• Serve with a salad and some greens of your choice.

Happy cooking and wishing you radiant health ahead in 2019

Wellness + Nutrition

How Omega 3 helps heal your Gut! Gut Health & Omega 3

18th November 2018

Featured meal idea: Poached wild caught Norwegian salmon, served with avocado, and mixed baby leaves, dressed simply with lemon juice, cold pressed olive oil and lots of sea salt & black pepper, so delicious and nutritious:

Time savers tip; poach a large fillet of salmon and then store it in the fridge to supply 2-3 of these filling salads for your lunchbox or summery suppers for the week.

In addition to this simple salad idea, some really interesting information in the below article about the role of Omega 3 in your gut health from Medical News Today:

Omega 3 fatty acids are essential fatty acids, which means that although we need them to stay healthy, the human body cannot produce them on its own – so we have to get them from food.

The benefits of a diet rich in omega-3s are well known. The fatty acids seem to lower the “bad” kind of cholesterol, lower high blood pressure, and improve overall cardiovascular health.

Some studies have also suggested that omega-3 can reduce symptoms of rheumatoid arthritisand improve bone strength, as well as protect against age-related cognitive decline and dementia.

And now, researchers from the University of Nottingham’s School of Medicine, in collaboration with scientists from King’s College London – both in the United Kingdom – add to the long list of omega-3’s benefits.

The new study – led by Dr. Ana Valdes, an associate professor and reader at the University of Nottingham – suggests that the compound can improve the biodiversity of the gut.

How omega-3 may improve gut health

The researchers analyzed levels of DHA, which is a type of omega-3 fatty acid, as well as total omega-3 serum levels and microbiome data from 876 twins.

“This cohort of 876 volunteer women had previously been used to investigate the human genetic contribution to the gut microbiome in relation to weight gain and disease,” says Dr. Valdes.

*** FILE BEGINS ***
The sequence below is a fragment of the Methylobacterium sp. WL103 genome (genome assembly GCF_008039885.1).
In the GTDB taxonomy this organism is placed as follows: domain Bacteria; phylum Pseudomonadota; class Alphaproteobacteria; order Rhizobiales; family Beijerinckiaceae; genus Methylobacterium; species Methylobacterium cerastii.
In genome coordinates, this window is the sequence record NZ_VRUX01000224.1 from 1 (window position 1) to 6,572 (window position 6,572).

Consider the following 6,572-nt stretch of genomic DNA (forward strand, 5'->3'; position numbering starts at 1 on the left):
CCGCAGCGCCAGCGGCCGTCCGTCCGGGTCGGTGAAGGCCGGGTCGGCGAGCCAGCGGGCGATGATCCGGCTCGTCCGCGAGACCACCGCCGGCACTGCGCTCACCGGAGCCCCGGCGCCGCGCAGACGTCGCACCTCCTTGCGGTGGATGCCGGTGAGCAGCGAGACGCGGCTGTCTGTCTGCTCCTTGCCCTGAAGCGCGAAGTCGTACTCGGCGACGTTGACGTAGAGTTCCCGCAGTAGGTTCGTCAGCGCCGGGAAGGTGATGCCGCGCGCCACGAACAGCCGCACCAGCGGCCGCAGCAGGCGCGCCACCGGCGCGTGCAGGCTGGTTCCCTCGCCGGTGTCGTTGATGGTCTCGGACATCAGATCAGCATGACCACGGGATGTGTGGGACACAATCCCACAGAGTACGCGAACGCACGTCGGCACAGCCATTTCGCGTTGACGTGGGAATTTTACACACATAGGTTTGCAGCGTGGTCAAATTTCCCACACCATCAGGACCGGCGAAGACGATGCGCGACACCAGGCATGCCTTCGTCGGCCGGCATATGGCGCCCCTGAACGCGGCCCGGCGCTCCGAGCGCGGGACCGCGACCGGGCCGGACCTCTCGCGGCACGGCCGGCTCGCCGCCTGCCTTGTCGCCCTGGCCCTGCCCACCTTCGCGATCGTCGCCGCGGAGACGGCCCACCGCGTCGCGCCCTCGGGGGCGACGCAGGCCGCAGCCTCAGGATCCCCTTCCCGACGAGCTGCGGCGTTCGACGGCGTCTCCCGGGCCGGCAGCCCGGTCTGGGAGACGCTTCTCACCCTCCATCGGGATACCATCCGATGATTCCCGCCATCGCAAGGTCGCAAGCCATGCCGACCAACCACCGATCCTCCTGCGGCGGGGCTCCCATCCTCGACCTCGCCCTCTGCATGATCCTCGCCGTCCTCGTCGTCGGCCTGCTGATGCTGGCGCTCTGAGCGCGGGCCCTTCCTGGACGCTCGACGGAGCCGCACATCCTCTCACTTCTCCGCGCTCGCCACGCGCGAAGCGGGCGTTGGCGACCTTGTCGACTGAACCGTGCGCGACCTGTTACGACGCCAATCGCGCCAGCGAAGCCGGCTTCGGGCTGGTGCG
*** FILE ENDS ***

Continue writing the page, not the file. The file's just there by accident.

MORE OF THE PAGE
Dr. Valdes summarizes the findings, saying, “We […] found [that omega-3 intake], together with […] serum levels of omega-3, were strongly associated with the diversity and number of species of healthy bacteria in the gut.”

The association was independent of whether or not the participants also had a diet rich in fiber.

First study author Dr. Cristina Menni, of King’s College London, adds, “We also found that specific bacteria that have been linked to lower inflammation and lower risk of obesity are increased in people who have a higher intake of omega-3 fatty acids.”

In an attempt to understand the mechanism behind this association, the researchers performed further tests and found that “high levels of omega-3 in blood […] correlated with high levels of a compound called N-carbamylglutamate (NCG) in the gut.”

[NCG] has been shown in animals to reduce oxidative stress in the gut. We believe that some of the good effects of omega-3 in the gut may be due to the fact that omega-3 induces bacteria to produce this substance.”

Dr. Cristina Menni

“Our study is the largest to date to examine the relationship between omega-3 fatty acids and the composition of the gut microbiome,” says Dr. Valdes.

For the full article, navigate to the link below:

https://www.medicalnewstoday.com/articles/319375.php